Updated: Mar 15
As mentioned in one of my previous posts about sambal there are several fresh sambals, next to the wide range of fried sambals. One of those fresh sambals, 'Sambal Matah', originates from Bali and is gaining popularity throughout the Indonesian archipelago because of its freshness and spicyness.
This fresh sambal shows similarities with Mexican salsa's but has its own distinct flavor because of lemongrass, Kaffir lime leaves and trassi shrimp paste. Traditionally, after finely chopping the ingredients the sambal is mixed using your hands and then lightly kneaded. Last step of the traditional recipe is to add fried vegetable oil to the mixture, but I am not a big fan of adding fried oil because in my opinion it reduces the freshness of the sambal.
Most of the ingredients as pictured above can be bought in regular Dutch supermarkets. You can find Kaffir lime leaves at Asian supermarkets or smaller Indonesian toko's. The first step - and this will take most time - in preparing this sambal is to chop the chillies, shallots, garlic, lemongrass and Kaffir lime leaves. You can remove the seeds and membranes of the chillies according to your desired level of spicyness. I removed the seeds and membranes from half of the Spanish chillies and from all of the Thai bird's eye (rawit) chillies. The heat is actually in the membranes of the chillies so if you don't like seeds but do like it spicy you can choose to only remove the seeds.
Before chopping up the lemongrass you need to cut both ends of the stalks and remove the outer layers until you see the tender white inner part. This is the only part of the lemongrass we use. The veins from the Kaffir lime leaves must be removed as well before chopping up. Before squeezing juice from the lime make sure you grate it first. Only grate the green peel of the lime and not the white-colored peel, this will taste too bitter. I like to chop really fine but obviously you can chop the ingredients less fine.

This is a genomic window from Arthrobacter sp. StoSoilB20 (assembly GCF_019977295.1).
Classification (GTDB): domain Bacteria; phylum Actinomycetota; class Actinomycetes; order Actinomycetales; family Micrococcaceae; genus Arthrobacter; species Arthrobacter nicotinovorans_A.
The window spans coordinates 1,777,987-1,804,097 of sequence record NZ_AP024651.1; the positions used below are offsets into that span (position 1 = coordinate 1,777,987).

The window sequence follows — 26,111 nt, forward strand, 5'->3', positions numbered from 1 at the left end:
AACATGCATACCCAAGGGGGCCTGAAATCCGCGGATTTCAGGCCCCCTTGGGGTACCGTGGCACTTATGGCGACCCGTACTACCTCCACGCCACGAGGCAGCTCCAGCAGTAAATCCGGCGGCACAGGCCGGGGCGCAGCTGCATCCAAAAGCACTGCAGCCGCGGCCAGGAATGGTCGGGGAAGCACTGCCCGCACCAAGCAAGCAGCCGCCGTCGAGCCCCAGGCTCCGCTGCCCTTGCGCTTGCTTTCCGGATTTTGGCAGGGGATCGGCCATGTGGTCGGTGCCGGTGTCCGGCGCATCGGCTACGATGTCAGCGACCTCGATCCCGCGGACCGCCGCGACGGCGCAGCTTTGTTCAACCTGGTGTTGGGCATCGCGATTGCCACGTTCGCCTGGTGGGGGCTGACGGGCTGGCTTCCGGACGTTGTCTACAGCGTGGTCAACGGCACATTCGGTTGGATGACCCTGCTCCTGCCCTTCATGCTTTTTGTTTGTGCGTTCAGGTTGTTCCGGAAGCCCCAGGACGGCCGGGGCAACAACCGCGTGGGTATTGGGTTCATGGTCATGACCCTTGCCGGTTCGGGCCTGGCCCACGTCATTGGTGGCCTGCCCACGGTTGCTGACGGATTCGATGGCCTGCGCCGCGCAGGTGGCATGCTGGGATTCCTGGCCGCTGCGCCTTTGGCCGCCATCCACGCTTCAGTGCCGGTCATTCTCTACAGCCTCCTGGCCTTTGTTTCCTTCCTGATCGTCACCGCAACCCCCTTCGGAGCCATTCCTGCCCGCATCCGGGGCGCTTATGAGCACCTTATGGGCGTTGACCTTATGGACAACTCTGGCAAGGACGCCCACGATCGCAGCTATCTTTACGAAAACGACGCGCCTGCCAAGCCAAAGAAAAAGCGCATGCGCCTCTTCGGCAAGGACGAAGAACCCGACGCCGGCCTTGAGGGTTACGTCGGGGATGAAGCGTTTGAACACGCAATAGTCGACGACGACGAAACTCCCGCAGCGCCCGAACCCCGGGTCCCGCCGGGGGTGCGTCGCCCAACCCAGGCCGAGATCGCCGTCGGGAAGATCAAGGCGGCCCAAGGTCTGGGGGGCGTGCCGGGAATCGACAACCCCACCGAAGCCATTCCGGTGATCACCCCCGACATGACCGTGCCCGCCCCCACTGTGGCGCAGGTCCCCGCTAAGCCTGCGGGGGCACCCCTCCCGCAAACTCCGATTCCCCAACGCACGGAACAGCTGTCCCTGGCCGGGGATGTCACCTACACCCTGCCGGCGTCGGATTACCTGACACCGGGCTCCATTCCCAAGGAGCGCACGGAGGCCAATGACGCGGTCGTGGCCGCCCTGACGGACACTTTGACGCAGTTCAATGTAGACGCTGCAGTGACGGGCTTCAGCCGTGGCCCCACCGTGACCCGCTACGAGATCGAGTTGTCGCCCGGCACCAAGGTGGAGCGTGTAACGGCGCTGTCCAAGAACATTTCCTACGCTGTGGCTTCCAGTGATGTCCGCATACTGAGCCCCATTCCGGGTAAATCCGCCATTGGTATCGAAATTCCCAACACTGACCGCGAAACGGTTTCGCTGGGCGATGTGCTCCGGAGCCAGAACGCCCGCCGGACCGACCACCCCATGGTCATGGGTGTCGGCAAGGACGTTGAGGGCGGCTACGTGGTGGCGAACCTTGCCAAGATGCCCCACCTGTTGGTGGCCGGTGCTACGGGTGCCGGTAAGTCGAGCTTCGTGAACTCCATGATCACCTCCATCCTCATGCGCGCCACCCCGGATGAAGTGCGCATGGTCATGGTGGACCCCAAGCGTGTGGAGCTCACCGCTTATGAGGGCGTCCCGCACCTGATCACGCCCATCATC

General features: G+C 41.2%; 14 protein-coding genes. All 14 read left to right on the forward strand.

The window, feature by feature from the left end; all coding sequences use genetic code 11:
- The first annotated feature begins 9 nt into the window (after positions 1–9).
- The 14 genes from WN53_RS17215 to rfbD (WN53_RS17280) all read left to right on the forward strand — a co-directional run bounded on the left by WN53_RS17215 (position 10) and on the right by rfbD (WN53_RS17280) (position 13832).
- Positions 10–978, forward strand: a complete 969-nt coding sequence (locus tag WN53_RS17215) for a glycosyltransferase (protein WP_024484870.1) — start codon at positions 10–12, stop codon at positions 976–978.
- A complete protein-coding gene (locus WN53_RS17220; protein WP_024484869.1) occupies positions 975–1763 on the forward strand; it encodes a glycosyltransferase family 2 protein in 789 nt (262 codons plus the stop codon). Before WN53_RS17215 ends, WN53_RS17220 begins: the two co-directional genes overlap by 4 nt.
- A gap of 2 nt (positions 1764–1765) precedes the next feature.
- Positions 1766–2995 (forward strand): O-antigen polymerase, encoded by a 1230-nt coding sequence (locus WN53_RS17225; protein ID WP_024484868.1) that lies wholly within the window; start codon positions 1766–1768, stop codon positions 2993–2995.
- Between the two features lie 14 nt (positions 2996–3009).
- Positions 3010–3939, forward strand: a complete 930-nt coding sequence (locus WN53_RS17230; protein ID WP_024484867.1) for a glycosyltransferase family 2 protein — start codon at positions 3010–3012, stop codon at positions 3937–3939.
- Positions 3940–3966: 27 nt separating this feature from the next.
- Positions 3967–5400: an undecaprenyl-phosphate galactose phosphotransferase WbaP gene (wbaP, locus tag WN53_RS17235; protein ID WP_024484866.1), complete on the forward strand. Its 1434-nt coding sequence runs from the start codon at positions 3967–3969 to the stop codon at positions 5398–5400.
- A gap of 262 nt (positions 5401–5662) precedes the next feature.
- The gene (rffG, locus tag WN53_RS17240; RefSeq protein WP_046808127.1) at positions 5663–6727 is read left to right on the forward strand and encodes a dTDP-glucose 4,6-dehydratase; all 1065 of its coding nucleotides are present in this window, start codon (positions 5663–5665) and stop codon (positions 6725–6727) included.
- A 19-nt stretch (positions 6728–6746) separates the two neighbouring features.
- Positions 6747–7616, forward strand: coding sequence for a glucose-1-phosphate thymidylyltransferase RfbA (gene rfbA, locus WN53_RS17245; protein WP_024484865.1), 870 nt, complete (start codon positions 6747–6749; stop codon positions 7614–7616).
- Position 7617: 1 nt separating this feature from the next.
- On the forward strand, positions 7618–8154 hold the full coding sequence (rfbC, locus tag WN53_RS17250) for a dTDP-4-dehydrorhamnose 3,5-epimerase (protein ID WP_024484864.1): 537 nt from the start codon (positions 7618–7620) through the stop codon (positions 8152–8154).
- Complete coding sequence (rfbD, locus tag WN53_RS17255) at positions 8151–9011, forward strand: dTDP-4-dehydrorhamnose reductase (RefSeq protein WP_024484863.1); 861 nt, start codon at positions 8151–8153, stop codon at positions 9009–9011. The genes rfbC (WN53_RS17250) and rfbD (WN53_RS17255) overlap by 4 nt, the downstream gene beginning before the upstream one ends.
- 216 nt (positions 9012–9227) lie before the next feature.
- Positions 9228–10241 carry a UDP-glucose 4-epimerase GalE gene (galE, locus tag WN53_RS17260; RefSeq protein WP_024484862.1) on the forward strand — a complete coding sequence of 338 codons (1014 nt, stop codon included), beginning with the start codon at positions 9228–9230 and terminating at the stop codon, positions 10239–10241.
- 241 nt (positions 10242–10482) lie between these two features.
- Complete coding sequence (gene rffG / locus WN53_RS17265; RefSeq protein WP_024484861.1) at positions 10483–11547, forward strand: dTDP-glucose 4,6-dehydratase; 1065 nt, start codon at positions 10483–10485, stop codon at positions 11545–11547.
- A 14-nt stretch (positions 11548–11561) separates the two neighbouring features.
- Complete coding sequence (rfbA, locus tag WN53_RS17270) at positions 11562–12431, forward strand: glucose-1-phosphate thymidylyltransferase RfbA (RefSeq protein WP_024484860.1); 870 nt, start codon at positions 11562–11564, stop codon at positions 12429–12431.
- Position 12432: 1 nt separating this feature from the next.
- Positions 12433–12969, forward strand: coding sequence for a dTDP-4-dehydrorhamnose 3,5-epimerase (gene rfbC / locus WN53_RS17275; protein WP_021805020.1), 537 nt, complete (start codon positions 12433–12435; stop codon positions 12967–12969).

Now that the chopping is done add half a teaspoon of trassi shrimp paste and sugar to the lime juice. Trassi can be bought at regular Dutch supermarkets, Asian supermarkets or Indonesian toko's. I actually like Surinam trassi from 'Faja Lobi' brand best because it's less smelly and more convenient to use than regular Indonesian trassi.
Last step of preparing this fresh Sambal Matah is to mix all fresh ingredients, preferable by hand (wash them first!), and knead them lightly. You could also use a mortar and pestle to knead the mixture. Transfer to a bowl, add lime-sugar-trassi mixture and combine. You can serve this Sambal Matah with about everything but it tastes particularly good with seafood dishes such as Ikan Bali or chicken curries like Ayam Rica Rica. Selamat makan (enjoy your meal)!
10 Spanish chillies (lombok)
5 Thai bird's eye chillies (cabe rawit)
3 garlic cloves
2 stalks lemongrass (tender white inner part only)
4 Kaffir lime leaves
2 tablespoons lime juice
zest from 1 lime
1/2 teaspoon shrimp paste (trassi)
1/4 teaspoon sugar
Finely chop Spanish and Thai bird's eye chillies, shallots and garlic cloves.
Cut the ends of the lemongrass, remove outer layers until you see the tender white inner part and chop finely.
Remove the veins from the Kaffir lime leaves and chop finely.
Grate zest of 1 lime and squeeze 2 tablespoons lime juice.
Add shrimp paste and sugar to lime juice, stir well until it forms a smooth mixture.
Combine all chopped ingredients in a mortar, mix well, and bruise the mixture with a pestle.
Remove from mortar, place in a bowl and mix with lime-sugar-trassi mixture.
Serve with seafood or chicken and white rice (nasi putih).